By Robert Bradley Jr. — February 22, 2022
“The pledges to reach net zero emissions made by many countries, including China and India, should have very strong implications for coal – but these are not yet visible in our near-term forecast, reflecting the major gap between ambitions and action.” (International Energy Agency, below)
The father of energy economics made it official back in 1865. “Coal, in truth, stands not beside but entirely above all other commodities,” wrote William Stanley Jevons:
It is the material energy of the country—the universal aid—the factor in everything we do. With coal almost any feat is possible or easy; without it we are thrown back into the laborious poverty of early times.
Another writer of the day added:
Coal is everything to us. Without coal, our factories will become idle, our foundries and workshops be still as the grave; the locomotive will rust in the shed, and the rail be buried in the weeds. Our streets will be dark, our houses uninhabitable. Our rivers will forget the paddlewheel, and we shall again be separated by days from France, by months for the United States.
The coal boom has been an ‘open secret’ all along. Wrote Somini Sengupta in the New York Times back in 2018 (The World Needs to Quit Coal. Why Is It So Hard? November 24, 2018):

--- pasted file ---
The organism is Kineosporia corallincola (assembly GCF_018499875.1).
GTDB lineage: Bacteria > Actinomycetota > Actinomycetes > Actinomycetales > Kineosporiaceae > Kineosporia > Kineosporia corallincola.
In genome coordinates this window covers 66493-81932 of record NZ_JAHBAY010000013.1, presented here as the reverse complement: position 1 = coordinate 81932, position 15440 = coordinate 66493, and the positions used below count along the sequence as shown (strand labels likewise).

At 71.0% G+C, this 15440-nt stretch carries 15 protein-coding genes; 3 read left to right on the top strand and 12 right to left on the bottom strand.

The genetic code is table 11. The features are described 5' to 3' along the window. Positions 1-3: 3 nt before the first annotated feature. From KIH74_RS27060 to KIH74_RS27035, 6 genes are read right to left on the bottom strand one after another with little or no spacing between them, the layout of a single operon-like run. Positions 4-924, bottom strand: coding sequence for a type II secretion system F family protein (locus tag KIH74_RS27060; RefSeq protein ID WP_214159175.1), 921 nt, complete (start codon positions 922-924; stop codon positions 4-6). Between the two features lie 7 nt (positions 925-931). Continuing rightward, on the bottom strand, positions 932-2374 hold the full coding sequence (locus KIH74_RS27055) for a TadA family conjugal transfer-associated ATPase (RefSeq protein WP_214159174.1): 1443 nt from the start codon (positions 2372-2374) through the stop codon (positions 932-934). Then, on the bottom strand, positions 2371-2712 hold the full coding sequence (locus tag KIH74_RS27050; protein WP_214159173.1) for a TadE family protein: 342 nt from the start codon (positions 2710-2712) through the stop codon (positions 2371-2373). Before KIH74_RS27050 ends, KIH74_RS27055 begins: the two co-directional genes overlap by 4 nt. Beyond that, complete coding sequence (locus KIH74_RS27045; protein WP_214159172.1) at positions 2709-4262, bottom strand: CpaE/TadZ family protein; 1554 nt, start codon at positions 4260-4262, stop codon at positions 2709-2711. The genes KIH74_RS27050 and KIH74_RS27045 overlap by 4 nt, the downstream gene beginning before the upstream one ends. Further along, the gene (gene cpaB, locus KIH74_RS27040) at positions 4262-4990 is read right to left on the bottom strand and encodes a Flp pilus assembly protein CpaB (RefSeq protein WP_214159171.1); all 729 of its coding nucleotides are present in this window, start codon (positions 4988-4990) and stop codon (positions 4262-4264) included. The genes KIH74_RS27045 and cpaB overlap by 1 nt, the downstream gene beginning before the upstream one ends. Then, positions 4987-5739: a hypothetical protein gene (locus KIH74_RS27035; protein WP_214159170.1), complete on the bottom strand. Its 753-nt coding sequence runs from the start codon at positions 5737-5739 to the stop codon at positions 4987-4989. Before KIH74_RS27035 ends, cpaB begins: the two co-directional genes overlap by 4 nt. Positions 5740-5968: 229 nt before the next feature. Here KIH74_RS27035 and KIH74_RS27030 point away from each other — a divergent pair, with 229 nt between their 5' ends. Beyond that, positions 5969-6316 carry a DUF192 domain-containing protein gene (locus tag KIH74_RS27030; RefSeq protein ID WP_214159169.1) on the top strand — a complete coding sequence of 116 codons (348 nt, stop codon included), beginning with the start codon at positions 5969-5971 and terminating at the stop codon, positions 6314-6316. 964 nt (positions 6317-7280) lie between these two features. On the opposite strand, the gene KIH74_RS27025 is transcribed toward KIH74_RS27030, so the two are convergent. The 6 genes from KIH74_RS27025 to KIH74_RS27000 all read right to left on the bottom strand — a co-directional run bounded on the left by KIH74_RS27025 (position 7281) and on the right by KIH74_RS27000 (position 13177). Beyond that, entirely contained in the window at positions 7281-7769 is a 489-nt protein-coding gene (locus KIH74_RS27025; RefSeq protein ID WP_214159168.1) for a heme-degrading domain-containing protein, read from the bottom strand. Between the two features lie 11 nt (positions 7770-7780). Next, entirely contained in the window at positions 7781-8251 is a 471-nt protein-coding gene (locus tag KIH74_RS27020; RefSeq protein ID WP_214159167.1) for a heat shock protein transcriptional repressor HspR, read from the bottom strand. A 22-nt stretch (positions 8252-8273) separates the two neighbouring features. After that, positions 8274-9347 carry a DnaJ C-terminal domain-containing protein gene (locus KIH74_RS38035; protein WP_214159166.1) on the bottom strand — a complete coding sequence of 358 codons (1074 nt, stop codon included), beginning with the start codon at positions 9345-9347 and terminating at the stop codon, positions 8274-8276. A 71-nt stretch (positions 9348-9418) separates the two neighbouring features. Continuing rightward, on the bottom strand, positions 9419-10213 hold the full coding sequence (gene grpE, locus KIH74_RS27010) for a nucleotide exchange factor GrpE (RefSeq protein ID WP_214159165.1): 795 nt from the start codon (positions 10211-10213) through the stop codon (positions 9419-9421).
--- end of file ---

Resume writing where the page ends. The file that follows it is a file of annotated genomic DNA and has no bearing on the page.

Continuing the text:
Home to half the world’s population, Asia accounts for three-fourths of global coal consumption today. More important, it accounts for more than three-fourths of coal plants that are either under construction or in the planning stages — a whopping 1,200 of them….”
But the boom damaged the narrative of the world getting off fossil fuels. In fact, it refuted it, and crushed the idea that the U.S. (with 15 percent of global GHG emissions) could have a climate effect with a Green New Deal.
Back to the present. Coal’s comeback was recently documented in an International Energy Agency (IEA) press release, “Coal power’s sharp rebound is taking it to a new record in 2021, threatening net zero goals.” I reprint it in its entirely.
Rapid economic recovery is driving global coal power generation to a record this year and overall coal demand to a potential all-time high as soon as 2022, underlining urgent need for policy action
The amount of electricity generated worldwide from coal is surging towards a new annual record in 2021, undermining efforts to reduce greenhouse gas emissions and potentially putting global coal demand on course for an all-time high next year, the International Energy Agency said in its latest annual market report.
After falling in 2019 and 2020, global power generation from coal is expected to jump by 9% in 2021 to an all-time high of 10,350 terawatt-hours, according to the IEA’s Coal 2021 report, which was released today.
The rebound is being driven by this year’s rapid economic recovery, which has pushed up electricity demand much faster than low-carbon supplies can keep up. The steep rise in natural gas prices has also increased demand for coal power by making it more cost-competitive.
Overall coal demand worldwide – including uses beyond power generation, such as cement and steel production – is forecast to grow by 6% in 2021. That increase will not take it above the record levels it reached in 2013 and 2014. But, depending on weather patterns and economic growth, overall coal demand could reach new all-time highs as soon as 2022 and remain at that level for the following two years, underscoring the need for fast and strong policy action.